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Heart sounds

Alternative names

Chest sounds - murmurs; Heart sounds - abnormal


Murmurs are blowing, whooshing, or rasping sounds produced by turbulent blood flow through
the heart valves or near the heart.


A doctor can evaluate heart sounds by listening with a stethoscope. They can be further
evaluated with an echocardiogram to see what the exact cause of the murmur is.

The heart has four chambers -- two upper chambers (called atria) and two lower chambers
(ventricles). The heart has valves that temporarily close to permit blood flow in only one direction.
The valves are located between the atria and ventricles, and between the ventricles and the
major vessels from the heart.

Normal heart sounds are called S1 and S2. They are the "lubb-dupp" sounds that are thought of
as the heartbeat. These sounds are produced when the heart valves close.

Because the heart is also divided into a "right side" and a "left side," sometimes these sounds
may be somewhat divided -- most commonly noted is a "split S2," caused when the right and left
ventricles relax, and valves close at very slightly different times. This is normal, but occasionally
the nature of the split can indicate an abnormality such as enlargement of one of the ventricles.

Murmurs can happen when a valve does not close tightly (such as with mitral regurgitation -- the
backflow of blood through the mitral valve), or when the blood is flowing through a narrowed
opening or a stiff valve (such as with aortic stenosis ).

A murmur does not necessarily indicate a disease or disorder, and not all heart disorders cause
murmurs. Murmurs are classified ("graded") depending on their ability to be heard by the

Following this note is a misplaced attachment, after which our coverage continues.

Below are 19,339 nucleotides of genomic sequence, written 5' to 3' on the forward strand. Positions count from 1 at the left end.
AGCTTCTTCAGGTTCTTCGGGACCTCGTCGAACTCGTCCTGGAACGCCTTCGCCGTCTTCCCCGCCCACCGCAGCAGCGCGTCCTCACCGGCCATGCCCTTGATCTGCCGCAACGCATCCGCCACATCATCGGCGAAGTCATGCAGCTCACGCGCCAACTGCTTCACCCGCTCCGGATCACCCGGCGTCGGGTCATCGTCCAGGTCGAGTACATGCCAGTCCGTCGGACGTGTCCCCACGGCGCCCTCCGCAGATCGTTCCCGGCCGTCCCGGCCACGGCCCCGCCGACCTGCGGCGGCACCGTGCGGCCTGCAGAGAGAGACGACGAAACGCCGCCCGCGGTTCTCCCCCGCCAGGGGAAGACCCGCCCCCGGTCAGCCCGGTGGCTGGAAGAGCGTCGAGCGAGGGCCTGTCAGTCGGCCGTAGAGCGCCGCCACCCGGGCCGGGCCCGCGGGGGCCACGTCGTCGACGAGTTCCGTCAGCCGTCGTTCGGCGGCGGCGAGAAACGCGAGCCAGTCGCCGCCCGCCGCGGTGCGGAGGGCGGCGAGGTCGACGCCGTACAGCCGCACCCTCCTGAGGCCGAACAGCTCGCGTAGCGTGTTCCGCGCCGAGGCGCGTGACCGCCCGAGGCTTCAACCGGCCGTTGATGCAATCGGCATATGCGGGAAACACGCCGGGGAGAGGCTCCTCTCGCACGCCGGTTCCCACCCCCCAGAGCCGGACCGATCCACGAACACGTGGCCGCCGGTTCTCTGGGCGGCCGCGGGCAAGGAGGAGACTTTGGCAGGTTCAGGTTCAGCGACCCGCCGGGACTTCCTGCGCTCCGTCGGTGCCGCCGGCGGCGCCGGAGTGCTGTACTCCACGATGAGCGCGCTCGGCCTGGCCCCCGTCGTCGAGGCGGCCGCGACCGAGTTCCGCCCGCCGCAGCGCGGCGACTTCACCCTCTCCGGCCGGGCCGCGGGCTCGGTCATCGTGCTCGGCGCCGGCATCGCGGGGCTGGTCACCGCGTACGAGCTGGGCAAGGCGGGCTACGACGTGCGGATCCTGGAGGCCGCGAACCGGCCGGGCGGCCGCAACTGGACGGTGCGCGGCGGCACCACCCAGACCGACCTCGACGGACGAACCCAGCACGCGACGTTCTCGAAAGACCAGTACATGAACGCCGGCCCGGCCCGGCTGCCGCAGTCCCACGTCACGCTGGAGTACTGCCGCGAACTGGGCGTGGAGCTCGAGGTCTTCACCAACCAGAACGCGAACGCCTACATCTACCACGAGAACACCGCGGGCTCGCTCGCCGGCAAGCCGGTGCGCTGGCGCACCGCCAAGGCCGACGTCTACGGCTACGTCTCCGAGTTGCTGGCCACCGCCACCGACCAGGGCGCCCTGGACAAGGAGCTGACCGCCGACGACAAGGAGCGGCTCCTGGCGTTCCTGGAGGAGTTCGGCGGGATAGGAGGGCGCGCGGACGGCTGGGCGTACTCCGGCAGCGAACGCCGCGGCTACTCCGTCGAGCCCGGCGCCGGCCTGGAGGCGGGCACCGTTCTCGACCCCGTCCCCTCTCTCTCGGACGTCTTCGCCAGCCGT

examiner. The grading is on a scale with grade I being barely detectable. An example of a
murmur description is a "grade II/VI murmur." (This means the murmur is grade 2 on a scale of 1
to 6).

In addition, a murmur is described by the stage of the heartbeat when the murmur is heard. The
following are important clues to the cause of the murmur:

• Does the murmur occur in the resting stage (diastole) or contracting stage (systole)?
• Does it occur early or late in the stage?
• Does it occur throughout the heartbeat?

For example, a presystolic murmur is heard just BEFORE systole and is usually caused by
narrowing of the mitral or tricuspid valve (the valves between the atria and the ventricles).

The location where the health care provider hears the murmur loudest is also often noted.
Common Causes

significant murmurs can be caused by:

• mitral regurgitation - chronic

• mitral regurgitation - acute
• mitral stenosis
• aortic regurgitation
• aortic stenosis
• tricuspid stenosis
• tricuspid regurgitation
• pulmonary stenosis
• pulmonary regurgitation (backflow of blood into the right ventricle, caused by failure of the
the pulmonary valve to close completely)

Significant murmurs in children are more likely to be caused by:

• patent ductus arteriosus (PDA)

• atrial septal defect (ASD)
• ventricular septal defect (VSD)
• coarctation of the aorta
• anomalous pulmonary venous return (an abnormal formation of the pulmonary veins)

Children often have murmurs that are a normal part of development and do not require treatment.
These murmurs include:

• Still's murmur
• venous hum
• pulmonary flow murmurs

Call your health care provider if

This finding is usually detected during examination by a health care provider.

Diagnostic testing to determine the cause of a "new" murmur or other abnormal heart sound may

• chest x-ray
• echocardiography